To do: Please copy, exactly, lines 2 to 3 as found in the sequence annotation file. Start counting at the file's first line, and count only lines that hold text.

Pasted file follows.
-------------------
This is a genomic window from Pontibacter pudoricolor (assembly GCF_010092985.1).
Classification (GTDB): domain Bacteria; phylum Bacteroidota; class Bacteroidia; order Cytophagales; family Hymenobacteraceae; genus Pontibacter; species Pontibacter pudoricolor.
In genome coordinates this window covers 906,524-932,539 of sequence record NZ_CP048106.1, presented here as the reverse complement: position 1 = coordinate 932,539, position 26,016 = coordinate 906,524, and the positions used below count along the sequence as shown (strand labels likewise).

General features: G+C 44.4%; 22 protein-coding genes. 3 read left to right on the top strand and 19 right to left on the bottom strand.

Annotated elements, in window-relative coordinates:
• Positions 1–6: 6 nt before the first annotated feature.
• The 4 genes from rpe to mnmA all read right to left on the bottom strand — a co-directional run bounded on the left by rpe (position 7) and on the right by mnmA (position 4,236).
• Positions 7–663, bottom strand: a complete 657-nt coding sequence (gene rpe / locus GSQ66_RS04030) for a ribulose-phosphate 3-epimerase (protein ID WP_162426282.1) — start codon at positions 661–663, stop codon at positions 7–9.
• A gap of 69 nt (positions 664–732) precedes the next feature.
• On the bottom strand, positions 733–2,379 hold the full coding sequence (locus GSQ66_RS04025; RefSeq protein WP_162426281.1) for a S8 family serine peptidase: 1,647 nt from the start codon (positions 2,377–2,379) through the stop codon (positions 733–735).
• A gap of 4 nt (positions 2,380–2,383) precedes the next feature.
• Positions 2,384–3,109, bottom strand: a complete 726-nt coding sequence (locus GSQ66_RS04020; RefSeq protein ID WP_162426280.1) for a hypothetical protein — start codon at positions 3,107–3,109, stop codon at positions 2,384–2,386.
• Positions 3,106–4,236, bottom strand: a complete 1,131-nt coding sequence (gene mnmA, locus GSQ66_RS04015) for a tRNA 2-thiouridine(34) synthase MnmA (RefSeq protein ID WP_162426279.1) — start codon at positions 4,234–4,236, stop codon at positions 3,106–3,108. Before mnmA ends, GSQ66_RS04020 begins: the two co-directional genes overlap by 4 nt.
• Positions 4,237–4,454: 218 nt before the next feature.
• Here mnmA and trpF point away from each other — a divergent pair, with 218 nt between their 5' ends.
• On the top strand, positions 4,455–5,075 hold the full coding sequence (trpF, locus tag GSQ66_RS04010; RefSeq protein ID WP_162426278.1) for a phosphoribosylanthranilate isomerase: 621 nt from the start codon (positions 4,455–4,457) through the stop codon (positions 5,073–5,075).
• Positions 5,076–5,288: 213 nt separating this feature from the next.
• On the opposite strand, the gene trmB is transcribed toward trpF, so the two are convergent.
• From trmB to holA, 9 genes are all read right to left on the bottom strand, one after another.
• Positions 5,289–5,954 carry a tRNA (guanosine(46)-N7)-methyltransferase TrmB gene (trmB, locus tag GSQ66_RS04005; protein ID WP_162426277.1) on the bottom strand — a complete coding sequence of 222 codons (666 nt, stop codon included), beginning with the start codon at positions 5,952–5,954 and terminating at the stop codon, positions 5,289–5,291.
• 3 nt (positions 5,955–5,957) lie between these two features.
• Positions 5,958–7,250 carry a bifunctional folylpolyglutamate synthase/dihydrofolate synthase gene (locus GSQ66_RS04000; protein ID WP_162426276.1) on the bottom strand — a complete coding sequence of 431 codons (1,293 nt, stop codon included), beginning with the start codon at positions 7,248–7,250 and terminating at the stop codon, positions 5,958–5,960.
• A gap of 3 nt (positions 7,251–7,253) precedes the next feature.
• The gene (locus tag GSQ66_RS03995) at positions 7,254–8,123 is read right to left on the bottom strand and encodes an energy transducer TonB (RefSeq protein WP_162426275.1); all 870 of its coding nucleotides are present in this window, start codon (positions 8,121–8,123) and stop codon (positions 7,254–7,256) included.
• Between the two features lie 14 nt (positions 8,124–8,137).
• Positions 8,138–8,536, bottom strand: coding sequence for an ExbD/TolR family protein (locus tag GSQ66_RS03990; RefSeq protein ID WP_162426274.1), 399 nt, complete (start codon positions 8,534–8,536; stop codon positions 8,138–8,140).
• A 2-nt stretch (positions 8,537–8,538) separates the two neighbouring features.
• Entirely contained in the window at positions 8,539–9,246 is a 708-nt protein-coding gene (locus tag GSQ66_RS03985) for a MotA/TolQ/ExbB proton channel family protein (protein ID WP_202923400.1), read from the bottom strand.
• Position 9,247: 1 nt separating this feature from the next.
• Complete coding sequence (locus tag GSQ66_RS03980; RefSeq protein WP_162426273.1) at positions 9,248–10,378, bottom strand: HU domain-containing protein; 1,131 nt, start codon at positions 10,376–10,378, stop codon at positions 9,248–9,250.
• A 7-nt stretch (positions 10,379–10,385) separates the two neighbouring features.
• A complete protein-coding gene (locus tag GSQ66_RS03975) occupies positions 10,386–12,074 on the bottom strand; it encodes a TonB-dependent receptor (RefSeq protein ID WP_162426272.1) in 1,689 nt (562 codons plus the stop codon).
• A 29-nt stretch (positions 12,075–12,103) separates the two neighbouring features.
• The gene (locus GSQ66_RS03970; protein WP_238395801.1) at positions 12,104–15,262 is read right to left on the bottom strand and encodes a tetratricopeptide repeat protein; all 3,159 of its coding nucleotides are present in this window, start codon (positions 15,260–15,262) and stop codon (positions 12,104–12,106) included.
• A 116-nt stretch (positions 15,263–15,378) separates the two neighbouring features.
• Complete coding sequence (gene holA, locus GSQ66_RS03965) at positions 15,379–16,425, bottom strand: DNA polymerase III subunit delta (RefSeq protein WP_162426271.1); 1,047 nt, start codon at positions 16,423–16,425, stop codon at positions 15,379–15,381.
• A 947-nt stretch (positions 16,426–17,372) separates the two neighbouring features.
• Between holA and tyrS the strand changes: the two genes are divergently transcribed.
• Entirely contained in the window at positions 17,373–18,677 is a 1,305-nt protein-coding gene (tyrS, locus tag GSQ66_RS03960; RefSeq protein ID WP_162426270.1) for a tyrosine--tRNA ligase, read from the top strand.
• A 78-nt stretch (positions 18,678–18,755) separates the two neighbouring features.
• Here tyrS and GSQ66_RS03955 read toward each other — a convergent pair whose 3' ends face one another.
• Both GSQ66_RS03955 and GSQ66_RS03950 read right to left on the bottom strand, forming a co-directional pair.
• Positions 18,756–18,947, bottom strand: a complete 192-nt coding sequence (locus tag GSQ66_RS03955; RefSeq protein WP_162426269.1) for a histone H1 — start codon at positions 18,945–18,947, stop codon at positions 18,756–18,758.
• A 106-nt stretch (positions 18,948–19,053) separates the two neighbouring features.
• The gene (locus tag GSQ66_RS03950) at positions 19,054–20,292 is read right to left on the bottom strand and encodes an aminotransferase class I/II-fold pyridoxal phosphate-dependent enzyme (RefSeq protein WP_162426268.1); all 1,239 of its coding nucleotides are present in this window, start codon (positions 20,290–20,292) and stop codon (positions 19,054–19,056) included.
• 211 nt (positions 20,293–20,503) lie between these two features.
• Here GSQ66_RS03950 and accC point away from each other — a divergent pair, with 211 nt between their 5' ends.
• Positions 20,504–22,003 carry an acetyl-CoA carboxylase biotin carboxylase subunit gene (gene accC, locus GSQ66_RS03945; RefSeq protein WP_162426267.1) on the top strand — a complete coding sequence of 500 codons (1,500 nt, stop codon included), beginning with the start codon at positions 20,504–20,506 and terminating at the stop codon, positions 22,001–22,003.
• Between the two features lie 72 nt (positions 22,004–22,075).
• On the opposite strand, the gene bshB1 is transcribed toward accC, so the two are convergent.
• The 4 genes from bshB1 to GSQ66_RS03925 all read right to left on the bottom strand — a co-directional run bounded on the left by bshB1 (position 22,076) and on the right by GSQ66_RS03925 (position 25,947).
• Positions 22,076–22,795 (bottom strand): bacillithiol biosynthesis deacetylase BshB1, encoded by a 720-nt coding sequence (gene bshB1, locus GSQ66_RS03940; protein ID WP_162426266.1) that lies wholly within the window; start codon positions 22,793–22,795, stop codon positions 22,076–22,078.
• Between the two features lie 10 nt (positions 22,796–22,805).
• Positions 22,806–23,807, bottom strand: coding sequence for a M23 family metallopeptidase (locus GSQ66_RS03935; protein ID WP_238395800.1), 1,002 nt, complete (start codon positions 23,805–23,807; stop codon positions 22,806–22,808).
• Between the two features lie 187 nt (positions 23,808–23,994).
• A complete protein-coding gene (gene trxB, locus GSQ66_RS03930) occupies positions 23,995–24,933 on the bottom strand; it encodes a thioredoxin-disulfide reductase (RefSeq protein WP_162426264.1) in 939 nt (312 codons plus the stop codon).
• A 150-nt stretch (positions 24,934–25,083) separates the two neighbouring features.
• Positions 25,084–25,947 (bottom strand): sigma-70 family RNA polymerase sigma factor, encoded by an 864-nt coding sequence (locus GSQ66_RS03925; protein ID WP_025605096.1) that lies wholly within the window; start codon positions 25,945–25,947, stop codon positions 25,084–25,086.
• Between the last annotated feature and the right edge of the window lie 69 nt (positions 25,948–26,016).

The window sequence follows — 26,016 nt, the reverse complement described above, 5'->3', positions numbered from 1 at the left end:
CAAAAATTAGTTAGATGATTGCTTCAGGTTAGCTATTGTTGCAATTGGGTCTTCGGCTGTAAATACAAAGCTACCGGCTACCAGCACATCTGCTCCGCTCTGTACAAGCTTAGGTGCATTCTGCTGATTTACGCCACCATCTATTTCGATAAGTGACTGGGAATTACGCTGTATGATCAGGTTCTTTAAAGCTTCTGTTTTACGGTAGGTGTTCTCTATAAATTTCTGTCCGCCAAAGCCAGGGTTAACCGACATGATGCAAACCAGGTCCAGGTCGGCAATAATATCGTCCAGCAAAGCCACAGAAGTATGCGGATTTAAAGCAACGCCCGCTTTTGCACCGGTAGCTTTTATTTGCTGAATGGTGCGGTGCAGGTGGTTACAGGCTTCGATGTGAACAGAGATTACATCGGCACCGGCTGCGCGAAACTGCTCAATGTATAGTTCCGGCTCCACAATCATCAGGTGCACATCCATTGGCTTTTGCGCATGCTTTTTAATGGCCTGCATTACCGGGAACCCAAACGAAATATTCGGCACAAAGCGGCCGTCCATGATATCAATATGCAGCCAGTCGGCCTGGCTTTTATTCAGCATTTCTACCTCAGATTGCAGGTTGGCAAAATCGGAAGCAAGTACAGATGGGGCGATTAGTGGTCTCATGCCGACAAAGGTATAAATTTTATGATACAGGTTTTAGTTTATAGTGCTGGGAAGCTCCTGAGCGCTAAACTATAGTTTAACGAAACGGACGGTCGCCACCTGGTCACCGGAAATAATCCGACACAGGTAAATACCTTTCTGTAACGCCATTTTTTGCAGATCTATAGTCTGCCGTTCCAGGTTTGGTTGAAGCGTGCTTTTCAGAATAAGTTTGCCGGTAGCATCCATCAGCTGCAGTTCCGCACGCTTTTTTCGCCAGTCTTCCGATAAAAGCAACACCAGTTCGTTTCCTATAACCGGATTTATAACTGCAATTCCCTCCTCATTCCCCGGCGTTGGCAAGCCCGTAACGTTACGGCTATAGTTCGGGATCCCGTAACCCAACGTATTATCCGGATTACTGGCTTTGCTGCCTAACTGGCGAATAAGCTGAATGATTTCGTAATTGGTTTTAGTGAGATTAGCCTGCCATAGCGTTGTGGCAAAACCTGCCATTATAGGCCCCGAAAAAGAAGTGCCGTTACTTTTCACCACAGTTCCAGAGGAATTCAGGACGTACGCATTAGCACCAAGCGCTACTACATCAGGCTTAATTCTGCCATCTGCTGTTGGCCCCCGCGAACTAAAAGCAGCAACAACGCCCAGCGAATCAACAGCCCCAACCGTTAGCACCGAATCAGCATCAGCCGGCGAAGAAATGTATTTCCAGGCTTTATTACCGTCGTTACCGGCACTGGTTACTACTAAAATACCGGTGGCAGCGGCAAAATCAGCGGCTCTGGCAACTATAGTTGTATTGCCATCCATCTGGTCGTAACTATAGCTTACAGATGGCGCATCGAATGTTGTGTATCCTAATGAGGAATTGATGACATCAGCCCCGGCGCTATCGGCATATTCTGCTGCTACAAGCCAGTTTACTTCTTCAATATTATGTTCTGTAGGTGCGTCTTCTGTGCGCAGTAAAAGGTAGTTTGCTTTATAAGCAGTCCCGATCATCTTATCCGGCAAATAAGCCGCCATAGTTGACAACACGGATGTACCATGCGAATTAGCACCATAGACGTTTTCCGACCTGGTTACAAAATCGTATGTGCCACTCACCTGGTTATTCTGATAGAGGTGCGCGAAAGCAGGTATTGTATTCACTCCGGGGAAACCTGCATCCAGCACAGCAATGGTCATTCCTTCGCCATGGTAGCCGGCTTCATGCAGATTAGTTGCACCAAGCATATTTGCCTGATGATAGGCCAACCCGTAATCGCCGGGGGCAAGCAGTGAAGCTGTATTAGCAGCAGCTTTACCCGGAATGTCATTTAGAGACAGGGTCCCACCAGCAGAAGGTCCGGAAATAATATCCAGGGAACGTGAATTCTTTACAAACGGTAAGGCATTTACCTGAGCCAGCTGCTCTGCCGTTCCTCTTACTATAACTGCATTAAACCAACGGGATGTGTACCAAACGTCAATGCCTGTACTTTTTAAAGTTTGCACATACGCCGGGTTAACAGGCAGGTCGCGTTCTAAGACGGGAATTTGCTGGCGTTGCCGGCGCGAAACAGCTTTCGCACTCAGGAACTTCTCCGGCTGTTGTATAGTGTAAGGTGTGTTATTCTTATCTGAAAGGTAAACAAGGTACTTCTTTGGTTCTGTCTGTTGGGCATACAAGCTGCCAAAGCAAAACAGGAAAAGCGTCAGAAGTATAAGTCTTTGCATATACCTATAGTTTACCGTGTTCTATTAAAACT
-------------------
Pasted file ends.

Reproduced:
Classification (GTDB): domain Bacteria; phylum Bacteroidota; class Bacteroidia; order Cytophagales; family Hymenobacteraceae; genus Pontibacter; species Pontibacter pudoricolor.
In genome coordinates this window covers 906,524-932,539 of sequence record NZ_CP048106.1, presented here as the reverse complement: position 1 = coordinate 932,539, position 26,016 = coordinate 906,524, and the positions used below count along the sequence as shown (strand labels likewise).